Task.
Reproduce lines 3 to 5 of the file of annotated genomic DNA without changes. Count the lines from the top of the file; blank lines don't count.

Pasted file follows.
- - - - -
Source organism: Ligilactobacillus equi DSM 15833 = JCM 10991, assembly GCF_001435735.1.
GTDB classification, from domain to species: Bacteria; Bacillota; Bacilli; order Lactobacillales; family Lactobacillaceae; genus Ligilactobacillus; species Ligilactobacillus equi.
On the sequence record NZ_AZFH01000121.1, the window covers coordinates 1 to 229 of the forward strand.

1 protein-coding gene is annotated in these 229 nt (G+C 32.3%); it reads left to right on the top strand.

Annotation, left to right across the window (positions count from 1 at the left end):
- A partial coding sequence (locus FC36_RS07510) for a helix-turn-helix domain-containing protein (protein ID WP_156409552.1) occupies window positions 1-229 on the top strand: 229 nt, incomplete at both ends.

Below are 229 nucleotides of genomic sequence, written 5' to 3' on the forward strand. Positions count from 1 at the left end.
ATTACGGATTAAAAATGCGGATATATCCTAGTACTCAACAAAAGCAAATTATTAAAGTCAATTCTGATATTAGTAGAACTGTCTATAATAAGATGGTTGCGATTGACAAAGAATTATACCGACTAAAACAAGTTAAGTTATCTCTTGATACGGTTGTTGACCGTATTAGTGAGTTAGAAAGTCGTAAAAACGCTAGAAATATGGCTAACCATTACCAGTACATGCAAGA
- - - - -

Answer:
On the sequence record NZ_AZFH01000121.1, the window covers coordinates 1 to 229 of the forward strand.

1 protein-coding gene is annotated in these 229 nt (G+C 32.3%); it reads left to right on the top strand.

Annotation, left to right across the window (positions count from 1 at the left end):